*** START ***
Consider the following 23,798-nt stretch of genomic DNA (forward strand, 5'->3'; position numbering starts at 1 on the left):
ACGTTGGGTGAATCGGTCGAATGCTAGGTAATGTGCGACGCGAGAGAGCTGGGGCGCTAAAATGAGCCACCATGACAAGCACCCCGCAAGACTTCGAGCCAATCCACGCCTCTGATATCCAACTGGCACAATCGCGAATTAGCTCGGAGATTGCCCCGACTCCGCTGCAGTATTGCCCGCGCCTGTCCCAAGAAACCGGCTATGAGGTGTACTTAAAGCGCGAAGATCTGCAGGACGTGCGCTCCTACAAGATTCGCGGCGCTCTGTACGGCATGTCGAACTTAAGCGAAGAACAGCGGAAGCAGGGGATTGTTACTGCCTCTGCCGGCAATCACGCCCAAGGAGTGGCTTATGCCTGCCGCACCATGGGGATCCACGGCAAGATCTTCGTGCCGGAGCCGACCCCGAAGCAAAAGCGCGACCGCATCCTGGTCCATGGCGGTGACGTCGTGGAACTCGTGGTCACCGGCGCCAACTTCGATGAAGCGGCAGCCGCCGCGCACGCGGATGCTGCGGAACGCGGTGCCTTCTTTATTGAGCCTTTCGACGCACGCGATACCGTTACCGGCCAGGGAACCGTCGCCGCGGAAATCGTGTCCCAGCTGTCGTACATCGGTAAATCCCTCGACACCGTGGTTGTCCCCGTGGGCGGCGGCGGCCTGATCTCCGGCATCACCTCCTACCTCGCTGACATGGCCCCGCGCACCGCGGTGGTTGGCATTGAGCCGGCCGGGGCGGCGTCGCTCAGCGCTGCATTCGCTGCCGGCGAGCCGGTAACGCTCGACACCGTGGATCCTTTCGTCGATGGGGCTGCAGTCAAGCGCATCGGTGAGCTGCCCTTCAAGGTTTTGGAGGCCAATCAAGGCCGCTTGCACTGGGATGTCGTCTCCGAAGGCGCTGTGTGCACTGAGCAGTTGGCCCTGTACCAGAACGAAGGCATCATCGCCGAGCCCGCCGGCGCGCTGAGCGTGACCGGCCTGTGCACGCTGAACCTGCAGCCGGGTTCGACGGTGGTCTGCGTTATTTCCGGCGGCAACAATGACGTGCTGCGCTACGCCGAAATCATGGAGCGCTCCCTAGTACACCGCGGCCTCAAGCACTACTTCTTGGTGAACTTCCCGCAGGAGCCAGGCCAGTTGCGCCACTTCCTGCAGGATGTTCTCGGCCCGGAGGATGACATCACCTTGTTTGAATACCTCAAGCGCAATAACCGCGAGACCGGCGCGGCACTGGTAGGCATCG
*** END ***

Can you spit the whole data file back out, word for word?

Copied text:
Consider the following 23,798-nt stretch of genomic DNA (forward strand, 5'->3'; position numbering starts at 1 on the left):
ACGTTGGGTGAATCGGTCGAATGCTAGGTAATGTGCGACGCGAGAGAGCTGGGGCGCTAAAATGAGCCACCATGACAAGCACCCCGCAAGACTTCGAGCCAATCCACGCCTCTGATATCCAACTGGCACAATCGCGAATTAGCTCGGAGATTGCCCCGACTCCGCTGCAGTATTGCCCGCGCCTGTCCCAAGAAACCGGCTATGAGGTGTACTTAAAGCGCGAAGATCTGCAGGACGTGCGCTCCTACAAGATTCGCGGCGCTCTGTACGGCATGTCGAACTTAAGCGAAGAACAGCGGAAGCAGGGGATTGTTACTGCCTCTGCCGGCAATCACGCCCAAGGAGTGGCTTATGCCTGCCGCACCATGGGGATCCACGGCAAGATCTTCGTGCCGGAGCCGACCCCGAAGCAAAAGCGCGACCGCATCCTGGTCCATGGCGGTGACGTCGTGGAACTCGTGGTCACCGGCGCCAACTTCGATGAAGCGGCAGCCGCCGCGCACGCGGATGCTGCGGAACGCGGTGCCTTCTTTATTGAGCCTTTCGACGCACGCGATACCGTTACCGGCCAGGGAACCGTCGCCGCGGAAATCGTGTCCCAGCTGTCGTACATCGGTAAATCCCTCGACACCGTGGTTGTCCCCGTGGGCGGCGGCGGCCTGATCTCCGGCATCACCTCCTACCTCGCTGACATGGCCCCGCGCACCGCGGTGGTTGGCATTGAGCCGGCCGGGGCGGCGTCGCTCAGCGCTGCATTCGCTGCCGGCGAGCCGGTAACGCTCGACACCGTGGATCCTTTCGTCGATGGGGCTGCAGTCAAGCGCATCGGTGAGCTGCCCTTCAAGGTTTTGGAGGCCAATCAAGGCCGCTTGCACTGGGATGTCGTCTCCGAAGGCGCTGTGTGCACTGAGCAGTTGGCCCTGTACCAGAACGAAGGCATCATCGCCGAGCCCGCCGGCGCGCTGAGCGTGACCGGCCTGTGCACGCTGAACCTGCAGCCGGGTTCGACGGTGGTCTGCGTTATTTCCGGCGGCAACAATGACGTGCTGCGCTACGCCGAAATCATGGAGCGCTCCCTAGTACACCGCGGCCTCAAGCACTACTTCTTGGTGAACTTCCCGCAGGAGCCAGGCCAGTTGCGCCACTTCCTGCAGGATGTTCTCGGCCCGGAGGATGACATCACCTTGTTTGAATACCTCAAGCGCAATAACCGCGAGACCGGCGCGGCACTGGTAGGCATCG